Getting Frustrated: Modelling Emotional Contagion in Stranded Passengers
Train passengers can get stranded due to a variety of events, such as a delay, technical malfunctioning or a natural disaster. Stranded passengers can get frustrated, which could escalate in misbehaviours. Examples are verbal and physical violence or dangerous behaviours such as opening emergency exits and walking in unauthorized areas. In this work, an agent-based model of stranded passengers was created to analyse and predict the dynamics of frustration and misbehaviours. It was determined how age, gender, emotional contagion, social identity and traveller type influence the frustration dynamics and number of misbehaviours. Important findings are that emotional contagion, age and gender can have an amplifying effect on frustration and misbehaviours, while traveller type seemed to have no influence. This model can be used by transport operators in preparing for stranded passengers scenarios.
KeywordsCrowd Emotional contagion Frustration Passengers
This research was undertaken as part of EU H2020 IMPACT GA 653383. We thank our Consortium Partners and stakeholders for their input.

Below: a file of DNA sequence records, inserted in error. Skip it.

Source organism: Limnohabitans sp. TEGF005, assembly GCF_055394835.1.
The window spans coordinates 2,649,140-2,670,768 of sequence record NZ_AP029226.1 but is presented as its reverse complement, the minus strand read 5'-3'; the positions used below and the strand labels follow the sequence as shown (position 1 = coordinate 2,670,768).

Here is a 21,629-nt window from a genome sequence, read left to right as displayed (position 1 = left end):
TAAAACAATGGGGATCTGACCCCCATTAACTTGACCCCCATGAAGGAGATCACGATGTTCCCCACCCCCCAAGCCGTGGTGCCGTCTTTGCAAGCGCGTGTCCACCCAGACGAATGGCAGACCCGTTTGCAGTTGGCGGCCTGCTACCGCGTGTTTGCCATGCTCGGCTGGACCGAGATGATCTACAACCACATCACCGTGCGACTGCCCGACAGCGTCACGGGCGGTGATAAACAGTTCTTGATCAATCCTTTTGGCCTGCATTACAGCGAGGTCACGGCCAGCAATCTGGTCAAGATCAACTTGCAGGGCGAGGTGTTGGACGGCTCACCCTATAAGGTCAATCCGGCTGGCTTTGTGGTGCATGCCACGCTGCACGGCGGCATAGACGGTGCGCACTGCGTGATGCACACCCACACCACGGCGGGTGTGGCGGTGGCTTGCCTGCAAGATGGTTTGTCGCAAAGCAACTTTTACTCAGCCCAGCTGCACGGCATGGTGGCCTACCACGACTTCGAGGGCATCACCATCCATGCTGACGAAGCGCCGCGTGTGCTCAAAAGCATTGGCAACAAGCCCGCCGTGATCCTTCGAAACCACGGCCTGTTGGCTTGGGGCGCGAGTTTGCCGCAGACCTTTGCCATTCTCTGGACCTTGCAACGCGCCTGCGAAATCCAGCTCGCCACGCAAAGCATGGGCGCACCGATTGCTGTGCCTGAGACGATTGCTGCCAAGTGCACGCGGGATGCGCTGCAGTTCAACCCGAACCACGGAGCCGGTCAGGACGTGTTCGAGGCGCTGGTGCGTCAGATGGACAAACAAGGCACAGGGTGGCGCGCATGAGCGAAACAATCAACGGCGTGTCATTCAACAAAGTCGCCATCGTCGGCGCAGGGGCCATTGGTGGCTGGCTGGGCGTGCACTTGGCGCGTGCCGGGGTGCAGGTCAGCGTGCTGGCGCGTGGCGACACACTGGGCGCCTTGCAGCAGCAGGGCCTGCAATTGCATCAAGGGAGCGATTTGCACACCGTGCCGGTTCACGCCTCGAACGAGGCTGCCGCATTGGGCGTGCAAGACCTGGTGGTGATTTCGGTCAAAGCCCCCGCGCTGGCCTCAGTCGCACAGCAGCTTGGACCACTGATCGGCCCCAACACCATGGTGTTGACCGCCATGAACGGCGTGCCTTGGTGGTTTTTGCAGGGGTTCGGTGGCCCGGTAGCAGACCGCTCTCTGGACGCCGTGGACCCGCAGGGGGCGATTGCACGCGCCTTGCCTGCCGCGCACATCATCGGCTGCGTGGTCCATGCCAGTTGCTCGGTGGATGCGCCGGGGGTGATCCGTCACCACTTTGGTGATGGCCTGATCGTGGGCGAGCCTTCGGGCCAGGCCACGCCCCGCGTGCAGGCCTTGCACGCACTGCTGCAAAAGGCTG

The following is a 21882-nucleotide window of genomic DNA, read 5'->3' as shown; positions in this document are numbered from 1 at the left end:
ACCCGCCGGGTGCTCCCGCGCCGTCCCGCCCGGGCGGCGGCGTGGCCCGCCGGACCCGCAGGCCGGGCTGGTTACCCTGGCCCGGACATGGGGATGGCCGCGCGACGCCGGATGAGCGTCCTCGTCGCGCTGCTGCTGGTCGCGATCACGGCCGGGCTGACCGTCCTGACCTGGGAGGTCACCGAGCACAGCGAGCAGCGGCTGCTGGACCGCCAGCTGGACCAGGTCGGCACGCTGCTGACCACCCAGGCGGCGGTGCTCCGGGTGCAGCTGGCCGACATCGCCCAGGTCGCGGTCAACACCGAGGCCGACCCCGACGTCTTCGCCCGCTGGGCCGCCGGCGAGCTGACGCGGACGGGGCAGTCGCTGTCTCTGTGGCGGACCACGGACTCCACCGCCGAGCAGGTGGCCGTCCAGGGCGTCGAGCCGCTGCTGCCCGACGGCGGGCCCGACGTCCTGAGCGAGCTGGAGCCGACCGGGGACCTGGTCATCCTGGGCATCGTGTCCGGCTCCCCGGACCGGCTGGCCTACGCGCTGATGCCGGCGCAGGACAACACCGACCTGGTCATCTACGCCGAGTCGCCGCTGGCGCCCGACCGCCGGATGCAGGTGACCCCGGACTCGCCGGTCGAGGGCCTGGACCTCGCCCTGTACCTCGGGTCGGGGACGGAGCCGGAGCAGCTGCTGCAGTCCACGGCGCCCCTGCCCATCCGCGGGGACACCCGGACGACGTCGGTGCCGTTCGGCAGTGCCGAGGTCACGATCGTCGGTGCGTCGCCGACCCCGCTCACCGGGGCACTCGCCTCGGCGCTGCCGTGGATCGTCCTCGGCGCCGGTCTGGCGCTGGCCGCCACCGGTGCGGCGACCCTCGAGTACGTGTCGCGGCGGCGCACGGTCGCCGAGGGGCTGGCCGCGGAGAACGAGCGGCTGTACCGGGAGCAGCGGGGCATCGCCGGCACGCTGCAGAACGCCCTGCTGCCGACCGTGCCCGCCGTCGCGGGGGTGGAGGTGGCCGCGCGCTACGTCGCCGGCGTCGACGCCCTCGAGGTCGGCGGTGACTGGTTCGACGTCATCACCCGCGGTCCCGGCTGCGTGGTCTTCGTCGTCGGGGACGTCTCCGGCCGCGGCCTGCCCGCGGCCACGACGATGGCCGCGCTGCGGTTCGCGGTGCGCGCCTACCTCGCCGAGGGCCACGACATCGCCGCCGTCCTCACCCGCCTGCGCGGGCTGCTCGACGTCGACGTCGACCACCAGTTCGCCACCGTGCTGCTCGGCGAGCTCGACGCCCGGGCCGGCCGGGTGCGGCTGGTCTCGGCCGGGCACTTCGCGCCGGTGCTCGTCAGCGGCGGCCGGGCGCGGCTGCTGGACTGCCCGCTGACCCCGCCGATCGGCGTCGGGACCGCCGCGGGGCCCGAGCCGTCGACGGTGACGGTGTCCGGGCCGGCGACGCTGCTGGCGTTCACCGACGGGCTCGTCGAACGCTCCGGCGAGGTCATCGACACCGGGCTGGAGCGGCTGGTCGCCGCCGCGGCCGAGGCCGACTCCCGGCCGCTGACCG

- 3.Challenger, R., et al.: Understanding crowd behaviours, vol. 1: Practical guidance and lessons identified. The Stationery Office (TSO), London (2010)Google Scholar
- 4.Hogg, M.A., Jackson, R.L.: Encyclopedia of identity. SAGE, Los Angeles (2010)Google Scholar
- 5.Mileti, D.S.: Factors related to flood warning response. In: Paper for the US-Italy Workshop on the Hydrometeorology, Impact, and Management of Extreme Floods, Perugia, Italy, November 1995Google Scholar
- 7.Ortony, A., Clore, G., Collins, A.: The Cognitive Structure of Emotions. Cambridge Unviersity Press, Cambridge (1998)Google Scholar
- 8.Rao, A.S., Georgeff, M.P.: BDI agents: from theory to practice. In: ICMAS, vol. 95, pp. 312–319 (1995)Google Scholar
- 10.Tajfel, H.: Social Identity and Intergroup Relations. Cambridge University Press, Cambridge (2010)Google Scholar